Regulation for Professional Misconduct by Doctors

professional misconduct by doctors

Professional Misconduct: Definition

Professional misconduct by doctors is such conduct which is considered disgraceful or dishonorable by other doctors of good repute and competence. [1] It is also called Infamous Conduct.

Law governing professional misconduct by doctors

The Indian Medical Council Act, 1956 empowers MCI (Medical Council of India) to make regulations for the professional conduct of doctors. The Indian Medical Council (Professional Conduct, Etiquette, and Ethics) Regulations, notified by the MCI in 2002 governs the regulation of professional conduct, ethics, and etiquettes for registered medical professionals. [2]

Inclusive Definition of Professional Misconduct in the Regulation

The regulation prescribes an inclusive definition of professional misconduct. It means that the regulation does not contain all the instances of misconduct. So, different acts of misconduct given in the regulation are only extensive, not exhaustive.

Is professional misconduct different from medical negligence?

Medical negligence is a subset of professional misconduct.

A doctor has a duty of care in deciding whether to undertake the case or not, duty in deciding what treatment to give, the duty of care in the administration of that treatment, duty not to undertake any procedure beyond his or her control. It is expected that the doctor possesses a reasonable degree of skill and knowledge and exercises a reasonable degree of care. [3] Medical negligence is a breach of the duty of care resulting in damage or injury.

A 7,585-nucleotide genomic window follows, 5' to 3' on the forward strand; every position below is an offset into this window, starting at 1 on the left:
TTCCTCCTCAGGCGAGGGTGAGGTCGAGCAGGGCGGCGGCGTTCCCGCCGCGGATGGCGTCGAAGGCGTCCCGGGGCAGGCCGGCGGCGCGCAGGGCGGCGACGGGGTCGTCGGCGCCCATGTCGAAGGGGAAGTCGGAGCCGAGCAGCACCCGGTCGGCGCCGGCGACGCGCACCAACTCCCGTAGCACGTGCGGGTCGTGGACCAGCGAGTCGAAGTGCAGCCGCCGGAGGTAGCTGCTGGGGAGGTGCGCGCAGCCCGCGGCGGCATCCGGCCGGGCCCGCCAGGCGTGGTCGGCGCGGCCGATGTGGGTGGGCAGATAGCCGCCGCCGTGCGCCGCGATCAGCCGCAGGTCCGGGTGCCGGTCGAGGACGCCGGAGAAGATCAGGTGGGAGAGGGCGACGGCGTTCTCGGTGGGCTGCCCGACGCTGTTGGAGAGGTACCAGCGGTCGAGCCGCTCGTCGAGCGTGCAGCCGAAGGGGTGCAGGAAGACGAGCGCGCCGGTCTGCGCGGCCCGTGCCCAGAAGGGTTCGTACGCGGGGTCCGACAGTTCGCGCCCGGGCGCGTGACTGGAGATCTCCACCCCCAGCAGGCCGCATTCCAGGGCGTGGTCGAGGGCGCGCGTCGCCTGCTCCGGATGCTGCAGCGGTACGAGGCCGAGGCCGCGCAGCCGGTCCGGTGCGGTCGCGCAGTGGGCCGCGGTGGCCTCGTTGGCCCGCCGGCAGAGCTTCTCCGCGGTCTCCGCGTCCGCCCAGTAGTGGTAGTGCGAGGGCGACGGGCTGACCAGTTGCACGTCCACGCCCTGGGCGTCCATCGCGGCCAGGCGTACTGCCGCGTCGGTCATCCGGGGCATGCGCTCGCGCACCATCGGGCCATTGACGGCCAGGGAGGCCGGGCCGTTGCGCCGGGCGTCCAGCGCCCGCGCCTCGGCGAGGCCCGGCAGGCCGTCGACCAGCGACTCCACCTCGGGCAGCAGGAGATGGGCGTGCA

Professional misconduct is disgrace or dishonorable conduct of a professional and includes the breach of the duty of care.

What are the duties and responsibilities of a doctor?

Duties and responsibility of a physician are described in the Indian Medical Council (Professional Conduct, Etiquette, and Ethics) Regulations. It has been classified into the following categories:-

  1. Duties and responsibilities of a physician in general
  2. Duties of physicians to their patient
  3. Duties of physicians in consultation
  4. Responsibilities of physicians to each other
  5. Duties of physicians to the public and the paramedical profession [4]

Duties and responsibilities of physicians in general

Covers regulatory parts of duties. Pure character and diligence in caring for the sick, maintaining good medical practice, maintenance of medical records, display of registration numbers, use of generic names of drugs, exposing unethical conduct of other medical professionals, keeping patients interest above his/her own financial interest and following law of the land are prescribed in this category.